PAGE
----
Conclusion In the above we attempt to provide an introduction to the oceanography of the MBNMS, as revealed by the MBARI time series program. This program is a direct descendant of pioneering CalCOFI efforts --- efforts we also applaud as a national treasure. The results presented above are basic. To some degree this represents an effort to introduce and provide a readable entry point into MBNMS oceanography and the research programs within. But it equally represents our continuing ignorance about basic interactions within our neighboring ocean. As one example, we still have little idea what role heavy fishing during World War II played in the 1950s collapse of the sardine fishery, nor are stock fluctuations of many present-day MBNMS fisheries well understood. As a second and possibly more important example, we also have little idea how global warming will affect the MBNMS and its oceanography. We nevertheless believe that --- to the extent that knowledge is power --- continued research will be necessary before we can understand and then manage the resources within the MBNMS and beyond. After all, look at all we have learned over the past 20 years!

Study Parameters

  • Temperature
  • Density
  • Salinity
  • Conductivity
  • Chl A
  • Nitrates
  • Nitrates
  • Other nutrients

Study Methods

CLEAN WATER FOR PRODUCTIVITY

Water for the productivity experiments was collected at six fixed depths, representing 100, 50, 30, 15, 5,1 and 0.1% of the light penetration depths (LPD's), which were estimated by secchi disk. The type of sampling system and cleaning of components, as well as bottle handling and filtration, was modeled after the recommendations of FITZWATER et al. (1982). Measurements of
chlorophyll and particulate carbon and nitrogen were made on samples collected in the upper 200m with the rosette sampler on the CTD.

PRIMARY PRODUCTIVITY

The radioactive isotope, 14C, was used to measure primary production. Samples were drawn into 280ml polycarbonate bottles which had been washed using the FITZWATER et al. (1982) technique for cleaning Go-Flo bottles. The bottles were then encased in nickel-cadmium screens (Perforated Products) that acted as neutral density filters to reduce the light intensity to the same level as that occurring at the depth from which the sample was collected. The screens were calibrated using a Biospherical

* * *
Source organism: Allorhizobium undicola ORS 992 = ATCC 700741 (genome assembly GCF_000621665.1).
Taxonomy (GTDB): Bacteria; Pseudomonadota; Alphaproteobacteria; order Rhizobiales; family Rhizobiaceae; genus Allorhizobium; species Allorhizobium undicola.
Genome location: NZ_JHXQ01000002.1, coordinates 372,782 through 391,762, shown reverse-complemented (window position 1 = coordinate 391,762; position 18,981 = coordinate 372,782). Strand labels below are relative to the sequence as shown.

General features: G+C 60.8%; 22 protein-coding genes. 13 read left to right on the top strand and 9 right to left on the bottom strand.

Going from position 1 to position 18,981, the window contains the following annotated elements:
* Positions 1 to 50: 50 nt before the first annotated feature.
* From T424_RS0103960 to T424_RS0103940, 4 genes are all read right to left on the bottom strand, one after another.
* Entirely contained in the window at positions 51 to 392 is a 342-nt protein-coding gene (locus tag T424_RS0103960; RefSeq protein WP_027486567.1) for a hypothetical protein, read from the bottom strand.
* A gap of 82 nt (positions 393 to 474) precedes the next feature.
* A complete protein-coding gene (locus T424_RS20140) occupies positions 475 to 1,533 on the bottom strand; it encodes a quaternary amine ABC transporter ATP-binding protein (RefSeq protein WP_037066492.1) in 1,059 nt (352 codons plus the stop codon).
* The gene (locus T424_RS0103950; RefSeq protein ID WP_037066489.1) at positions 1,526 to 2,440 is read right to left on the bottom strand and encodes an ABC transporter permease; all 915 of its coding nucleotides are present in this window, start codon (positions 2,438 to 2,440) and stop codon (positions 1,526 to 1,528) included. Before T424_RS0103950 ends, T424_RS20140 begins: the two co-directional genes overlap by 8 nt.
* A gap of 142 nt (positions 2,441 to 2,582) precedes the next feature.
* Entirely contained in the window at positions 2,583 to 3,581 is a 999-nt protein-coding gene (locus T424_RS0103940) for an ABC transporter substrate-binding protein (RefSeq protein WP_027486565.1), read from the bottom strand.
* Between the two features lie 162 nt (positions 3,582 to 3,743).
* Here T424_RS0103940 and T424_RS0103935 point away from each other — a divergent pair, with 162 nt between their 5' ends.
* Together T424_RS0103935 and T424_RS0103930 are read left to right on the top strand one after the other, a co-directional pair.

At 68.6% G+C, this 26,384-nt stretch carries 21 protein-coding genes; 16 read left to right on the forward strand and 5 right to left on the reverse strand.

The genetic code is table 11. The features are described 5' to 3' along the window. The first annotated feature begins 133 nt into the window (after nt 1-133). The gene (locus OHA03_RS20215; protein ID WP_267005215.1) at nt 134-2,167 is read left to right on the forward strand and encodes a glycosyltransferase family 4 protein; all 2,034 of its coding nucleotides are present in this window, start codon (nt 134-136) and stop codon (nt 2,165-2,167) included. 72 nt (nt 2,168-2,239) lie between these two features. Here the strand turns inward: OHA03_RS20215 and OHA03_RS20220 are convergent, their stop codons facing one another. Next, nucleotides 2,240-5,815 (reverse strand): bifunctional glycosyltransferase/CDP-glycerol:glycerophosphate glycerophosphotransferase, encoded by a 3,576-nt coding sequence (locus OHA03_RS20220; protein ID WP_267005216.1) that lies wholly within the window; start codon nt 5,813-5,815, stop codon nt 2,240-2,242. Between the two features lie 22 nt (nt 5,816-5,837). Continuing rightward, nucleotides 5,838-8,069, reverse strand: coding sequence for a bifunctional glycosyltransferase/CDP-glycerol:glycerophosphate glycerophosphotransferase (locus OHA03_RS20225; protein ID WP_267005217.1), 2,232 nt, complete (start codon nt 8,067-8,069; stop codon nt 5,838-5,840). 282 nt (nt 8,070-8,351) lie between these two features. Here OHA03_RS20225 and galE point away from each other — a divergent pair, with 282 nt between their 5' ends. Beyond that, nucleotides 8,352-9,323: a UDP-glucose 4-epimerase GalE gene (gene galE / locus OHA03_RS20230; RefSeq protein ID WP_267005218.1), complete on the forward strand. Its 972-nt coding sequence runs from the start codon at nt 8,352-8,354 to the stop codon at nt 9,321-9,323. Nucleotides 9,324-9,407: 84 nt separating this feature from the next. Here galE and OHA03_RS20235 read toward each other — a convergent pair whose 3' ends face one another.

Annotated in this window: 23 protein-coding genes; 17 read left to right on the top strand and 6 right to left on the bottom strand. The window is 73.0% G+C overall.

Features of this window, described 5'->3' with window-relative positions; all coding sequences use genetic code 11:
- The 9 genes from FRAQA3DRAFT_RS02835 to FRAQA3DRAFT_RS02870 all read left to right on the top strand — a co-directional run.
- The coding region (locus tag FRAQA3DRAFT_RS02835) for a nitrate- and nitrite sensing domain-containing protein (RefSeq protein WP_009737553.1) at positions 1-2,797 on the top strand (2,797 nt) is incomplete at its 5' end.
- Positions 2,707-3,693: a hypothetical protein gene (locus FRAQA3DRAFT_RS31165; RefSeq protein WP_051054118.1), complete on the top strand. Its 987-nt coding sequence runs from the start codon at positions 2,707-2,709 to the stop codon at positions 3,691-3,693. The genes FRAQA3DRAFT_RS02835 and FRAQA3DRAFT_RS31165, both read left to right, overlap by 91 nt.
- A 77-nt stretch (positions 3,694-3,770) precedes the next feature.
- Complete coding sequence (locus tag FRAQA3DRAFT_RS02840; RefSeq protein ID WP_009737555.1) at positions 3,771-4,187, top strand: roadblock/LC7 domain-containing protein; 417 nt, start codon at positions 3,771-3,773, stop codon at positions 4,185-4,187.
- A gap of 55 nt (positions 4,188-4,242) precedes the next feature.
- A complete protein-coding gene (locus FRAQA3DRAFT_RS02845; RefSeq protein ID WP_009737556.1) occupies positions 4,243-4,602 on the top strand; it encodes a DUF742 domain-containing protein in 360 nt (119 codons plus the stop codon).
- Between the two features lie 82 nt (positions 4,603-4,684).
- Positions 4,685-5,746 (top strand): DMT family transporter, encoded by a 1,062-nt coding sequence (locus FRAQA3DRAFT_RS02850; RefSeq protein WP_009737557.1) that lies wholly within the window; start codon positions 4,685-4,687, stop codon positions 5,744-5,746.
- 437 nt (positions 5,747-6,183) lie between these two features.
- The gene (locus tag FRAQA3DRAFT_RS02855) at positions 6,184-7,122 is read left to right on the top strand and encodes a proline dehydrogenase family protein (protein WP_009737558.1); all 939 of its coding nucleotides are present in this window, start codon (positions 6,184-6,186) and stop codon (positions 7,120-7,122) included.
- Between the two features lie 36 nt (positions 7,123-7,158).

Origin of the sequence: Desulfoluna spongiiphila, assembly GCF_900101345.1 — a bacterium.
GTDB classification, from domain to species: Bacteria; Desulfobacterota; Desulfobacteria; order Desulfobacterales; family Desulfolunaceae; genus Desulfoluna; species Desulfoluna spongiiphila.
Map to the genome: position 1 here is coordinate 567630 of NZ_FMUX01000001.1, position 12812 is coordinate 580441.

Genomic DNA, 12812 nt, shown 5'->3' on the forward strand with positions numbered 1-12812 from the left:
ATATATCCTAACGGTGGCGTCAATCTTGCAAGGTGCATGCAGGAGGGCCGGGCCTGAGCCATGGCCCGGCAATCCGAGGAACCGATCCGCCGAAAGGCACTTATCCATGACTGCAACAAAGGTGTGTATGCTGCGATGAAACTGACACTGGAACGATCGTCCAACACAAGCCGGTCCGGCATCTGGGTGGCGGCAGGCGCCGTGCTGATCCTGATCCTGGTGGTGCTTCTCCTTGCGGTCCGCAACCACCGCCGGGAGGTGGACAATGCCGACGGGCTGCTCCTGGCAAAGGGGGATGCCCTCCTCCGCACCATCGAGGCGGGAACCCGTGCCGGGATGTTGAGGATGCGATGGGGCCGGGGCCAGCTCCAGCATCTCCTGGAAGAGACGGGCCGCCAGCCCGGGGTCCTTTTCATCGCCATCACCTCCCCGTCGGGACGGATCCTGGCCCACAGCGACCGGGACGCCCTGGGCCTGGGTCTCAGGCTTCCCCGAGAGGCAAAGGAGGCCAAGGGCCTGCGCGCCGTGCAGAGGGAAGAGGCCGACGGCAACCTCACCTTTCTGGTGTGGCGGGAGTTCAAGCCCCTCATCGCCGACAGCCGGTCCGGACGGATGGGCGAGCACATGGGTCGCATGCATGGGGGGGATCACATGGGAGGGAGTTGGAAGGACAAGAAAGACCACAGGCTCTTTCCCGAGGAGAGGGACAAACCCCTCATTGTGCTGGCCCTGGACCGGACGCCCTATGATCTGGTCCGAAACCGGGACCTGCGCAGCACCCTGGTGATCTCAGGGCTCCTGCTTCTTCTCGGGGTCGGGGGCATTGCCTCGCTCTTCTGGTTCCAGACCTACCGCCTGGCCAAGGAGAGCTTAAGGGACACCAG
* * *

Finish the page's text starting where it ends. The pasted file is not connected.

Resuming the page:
QLS-100 to 100, 50, 30, 15, 5, 1, and 0.1% light levels. Approximately 10µCi of 14C were added to each sample bottle. An initial sample was inoculated with the tracer and filtered immediately, with no incubation, to determine abiotic
particulate incorporation. The remaining samples were incubated for 24 hours in on-deck, seawater-cooled, Plexiglas incubators utilizing the natural sunlight as the light source. For determination of particulate carbon fixation, the samples were filtered onto Whatman GF/F filters at <200 mm mercury and the filters were soaked overnight with 0.5 N HCl to purge the filters of inorganic carbon isotope. The 14C filters were placed in 10 ml of Cytoscint ES scintillation cocktail and counted in a Beckman LS-3801 liquid scintillation counter.

CHLOROPHYLL

Chlorophyll a and phaeopigments were determined by the fluorometric technique using a Turner Designs Model 10-005 R fluorometer that was calibrated with commercial chlorophyll a (Sigma). Samples for determination of plant pigments were filtered onto 25-mm Whatman GF/F glass fiber filters and extracted in 90% acetone in a freezer for between 24 and 30 hours (VENRICK and HAYWARD, 1984). Other than the modification of the extraction procedure, the method used is the conventional fluorometric procedure of HOLM-HANSEN et al. (1965) and LORENZEN (1966). Additional samples were also filtered onto 1.0 and
5.0 micron pore size Nuclepore membrane filters.

NUTRIENTS
Nutrient samples were drawn from the Major (C1, MOORING1, and MOORING2) and Line 67 stations for all depths into seasoned polyethylene scintillation vials and frozen aboard ship for later processing with an AlpChem autoanalyzer. Surface samples were collected at all other sites. The samples were analyzed for NO3, NO2, PO4 and SiO4 concentrations.



Documents

  • Pennington et al. (2007)
    Ocean observing in the Monterey Bay National Marine Sanctuary: CalCOFI and the MBARI time series
    PDF 516 KB